End of Month View – March 2015

It is getting a little warmer now and everything in the garden is full of the joy of spring.   We have been unlucky this last week with some very strong winds and I, for one, suffered the loss of seedlings when my plastic greenhouse blew over.  Fortunately it is still early enough to get going again.  I shoved my sweet pea seeds, which were sprouting, back into their pots hoping that they will recover. 

Today, a few days after the end of March, it is mild and wet but during a lull in the drizzle I managed a couple of hours in the garden.  The soil is burgeoning with weeds and ideal to work at the moment so I spent most of the time hoeing and adding organic compost.   

  The Forsythia and Ribes are contributing to wonderful spring colour in the garden.  The lawn desperately needs some work this year.  I have put feed and weed on it and now there are large black patches where the moss was.  Also there are bald patches caused by me walking on the lawn when it was very wet and frosty. 


I love the Spirea at this time of the year because the leaves are beautiful shades of rosy pink and russet.


The south facing border is a spring delight with daffodils, forget-me-nots, and peony shoots. 


 As I walked around I could see the euphorbia, which I thought had died, has recovered for another year. 


 On the opposite flower bed the tiny shoots of the euphorbia ‘Fireglow’  are making an appearance.  It seems to have spread so I am expecting a good show this year.

  A few years ago I planted a clematis ‘Josephine’ at the base of the Elder and it is full of buds so the contrast of the pink flowers and the purple leaves on the Elder should look good within a month or two. 

  In my last post I said I was delighted that the Clematis Montana ‘Elizabeth’ had survived it’s severe hacking.  This year I think the shed is going to be covered in pretty fragrant flowers. 



The lasagna pots on the side patio are blooming well with an assortment of daffs and the tulips are slowly coming up also. 



 Although the Peiris is looking a little thin, it is flowing well so can’t be too unhappy. 

  Thank you Helen from Patient Gardener for hosting this great meme, which serves as an extremely useful record of how the gardening is fairing over the years. 

Next month, when the EOMV for April is put together, there will be lots more of exciting new growth to show you. 

Garden Bloggers Bloom Day 15 Feb 2015

Two happy things today. The first is that there really are blooms in the garden and second, it is a beautifully sunny day here on the South coast of England. This makes writing a post for Garden Bloggers Bloom day a bit of a treat; I haven’t contributed to this monthly meme hosted by Carol of May Dreams Garden blog for a while.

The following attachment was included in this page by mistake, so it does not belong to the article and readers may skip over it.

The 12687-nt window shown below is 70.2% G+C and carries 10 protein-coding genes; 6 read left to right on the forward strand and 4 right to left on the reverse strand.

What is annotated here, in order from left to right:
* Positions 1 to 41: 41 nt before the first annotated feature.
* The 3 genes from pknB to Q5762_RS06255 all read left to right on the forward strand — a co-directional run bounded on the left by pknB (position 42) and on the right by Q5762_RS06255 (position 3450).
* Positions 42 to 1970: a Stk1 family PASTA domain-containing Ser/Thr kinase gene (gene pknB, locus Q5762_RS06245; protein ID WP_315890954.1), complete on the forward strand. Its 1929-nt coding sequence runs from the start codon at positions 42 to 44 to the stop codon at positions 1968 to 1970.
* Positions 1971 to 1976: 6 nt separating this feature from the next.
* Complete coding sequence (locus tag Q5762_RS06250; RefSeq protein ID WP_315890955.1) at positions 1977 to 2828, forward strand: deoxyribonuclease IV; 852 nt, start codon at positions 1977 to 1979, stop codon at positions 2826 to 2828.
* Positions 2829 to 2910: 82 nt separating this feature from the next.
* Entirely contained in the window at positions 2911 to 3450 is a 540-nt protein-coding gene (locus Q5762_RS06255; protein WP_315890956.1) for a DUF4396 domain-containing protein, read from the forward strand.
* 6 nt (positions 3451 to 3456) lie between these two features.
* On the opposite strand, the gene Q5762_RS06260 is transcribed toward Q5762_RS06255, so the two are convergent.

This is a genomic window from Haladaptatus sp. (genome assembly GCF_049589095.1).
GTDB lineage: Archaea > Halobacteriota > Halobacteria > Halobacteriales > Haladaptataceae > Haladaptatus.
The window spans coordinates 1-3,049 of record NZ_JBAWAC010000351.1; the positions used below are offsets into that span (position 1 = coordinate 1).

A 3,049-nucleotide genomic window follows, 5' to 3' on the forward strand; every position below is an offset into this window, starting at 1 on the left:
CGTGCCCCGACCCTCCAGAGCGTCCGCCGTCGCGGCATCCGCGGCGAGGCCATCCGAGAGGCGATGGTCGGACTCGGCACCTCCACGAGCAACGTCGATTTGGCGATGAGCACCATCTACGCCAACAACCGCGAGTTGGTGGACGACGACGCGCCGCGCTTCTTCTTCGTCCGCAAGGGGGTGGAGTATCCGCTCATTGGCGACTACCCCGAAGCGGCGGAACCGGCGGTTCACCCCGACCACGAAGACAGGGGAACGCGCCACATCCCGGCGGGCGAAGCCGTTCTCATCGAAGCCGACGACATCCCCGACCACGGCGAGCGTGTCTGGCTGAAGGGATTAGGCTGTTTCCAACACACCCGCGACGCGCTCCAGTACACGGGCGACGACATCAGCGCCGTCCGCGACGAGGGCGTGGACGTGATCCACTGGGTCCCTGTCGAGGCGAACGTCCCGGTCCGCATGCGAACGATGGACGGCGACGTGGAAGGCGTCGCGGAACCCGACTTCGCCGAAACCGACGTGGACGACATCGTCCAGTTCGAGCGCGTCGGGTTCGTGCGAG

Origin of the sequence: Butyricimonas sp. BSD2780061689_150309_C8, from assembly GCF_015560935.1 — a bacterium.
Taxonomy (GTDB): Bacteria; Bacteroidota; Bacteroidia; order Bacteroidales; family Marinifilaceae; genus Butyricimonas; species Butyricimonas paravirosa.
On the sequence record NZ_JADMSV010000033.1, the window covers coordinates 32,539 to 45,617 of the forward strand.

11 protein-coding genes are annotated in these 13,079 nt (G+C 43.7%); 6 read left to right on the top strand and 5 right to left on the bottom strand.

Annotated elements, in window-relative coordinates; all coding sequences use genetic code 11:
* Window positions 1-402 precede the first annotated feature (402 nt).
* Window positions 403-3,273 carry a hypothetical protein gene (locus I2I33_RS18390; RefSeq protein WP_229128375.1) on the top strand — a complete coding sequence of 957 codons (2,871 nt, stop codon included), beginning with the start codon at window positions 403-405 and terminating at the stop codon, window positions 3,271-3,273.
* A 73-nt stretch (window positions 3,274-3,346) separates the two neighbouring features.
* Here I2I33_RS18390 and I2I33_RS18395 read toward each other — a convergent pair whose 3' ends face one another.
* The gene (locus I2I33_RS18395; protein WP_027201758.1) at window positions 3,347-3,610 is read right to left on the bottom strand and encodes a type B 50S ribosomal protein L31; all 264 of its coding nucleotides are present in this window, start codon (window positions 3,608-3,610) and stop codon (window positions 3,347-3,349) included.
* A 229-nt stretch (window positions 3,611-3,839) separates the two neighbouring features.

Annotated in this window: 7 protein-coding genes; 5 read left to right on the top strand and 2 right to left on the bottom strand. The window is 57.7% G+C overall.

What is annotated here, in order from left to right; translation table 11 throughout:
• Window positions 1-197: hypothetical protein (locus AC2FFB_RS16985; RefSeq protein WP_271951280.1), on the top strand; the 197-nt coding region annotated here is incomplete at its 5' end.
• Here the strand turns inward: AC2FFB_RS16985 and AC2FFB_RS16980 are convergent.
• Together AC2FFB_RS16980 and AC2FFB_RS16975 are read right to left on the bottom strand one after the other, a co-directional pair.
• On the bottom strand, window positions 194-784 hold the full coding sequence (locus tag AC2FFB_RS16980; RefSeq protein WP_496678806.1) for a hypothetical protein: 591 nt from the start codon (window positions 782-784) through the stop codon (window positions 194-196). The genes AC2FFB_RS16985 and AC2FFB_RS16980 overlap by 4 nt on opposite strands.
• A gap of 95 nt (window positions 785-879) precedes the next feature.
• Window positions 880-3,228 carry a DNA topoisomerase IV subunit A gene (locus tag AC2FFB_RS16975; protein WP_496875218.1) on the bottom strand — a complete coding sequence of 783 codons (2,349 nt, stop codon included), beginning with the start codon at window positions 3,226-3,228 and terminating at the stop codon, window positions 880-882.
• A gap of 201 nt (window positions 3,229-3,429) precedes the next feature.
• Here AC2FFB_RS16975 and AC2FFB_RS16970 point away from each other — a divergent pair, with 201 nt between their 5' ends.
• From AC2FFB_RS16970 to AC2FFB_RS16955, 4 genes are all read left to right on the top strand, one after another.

I had to take my iPad out to take photographs because my laptop has died making my camera pointless as I won’t be able to transfer photos using a memory card. Also I am writing this post on the iPad and anyone trying to write using the WordPress app will know how frustrating it can be.   The iPad actually takes some excellent quality photos so not being able to use my big camera is ok.

Anyway, here goes!

Always lovely to see this time of the year. A bog standard variety and I always promise myself to buy new ones but never get around to it.



Like the hellebores, these are a common garden variety but come up every year and are pretty.


There are only a few, the others are still to flower but there is plenty of time.


Pieris ‘Forest Flame
A shrub that is guaranteed to have something worth photographing at anytime of the year.

Iris ‘Gordon
Regular readers will probably be fed up with seeing these by now. This early pot is almost over now, but there are some in the other pots that are just about to come out, so more to photograph.

Can I get away with dried flowers? I think so!

Japanese Amenome
Last month I showed my Japanese Anemone which was flowering. Lo and behold it is still flowering, despite the snow and ice. Poor confused little plant.

Alright, I know that strictly speaking berries are not blooms but they are colourful and nice to include. I get confused with Skimmia, There is a large shrub in the front garden covered in red berries all year round, and in the summer it also produces tiny white flowers. In the back garden I have one that produces clusters of tiny dark berries in the winter. Both, apparently, are Skimmia Japonica. I read the first one is a female plant and the second one is a male. Can anyone shed any further light?


Narcissi ‘Paperwhite’
My final photo for this GBBD post is a pot of narcissi bulbs that I forgot I had and despite having no soil and being left outside, I unearthed them today and they are in flower. You can’t get the better of nature can you!


Please pay a visit to May Dreams Garden and take a look at what is in bloom in bloggers gardens around the world.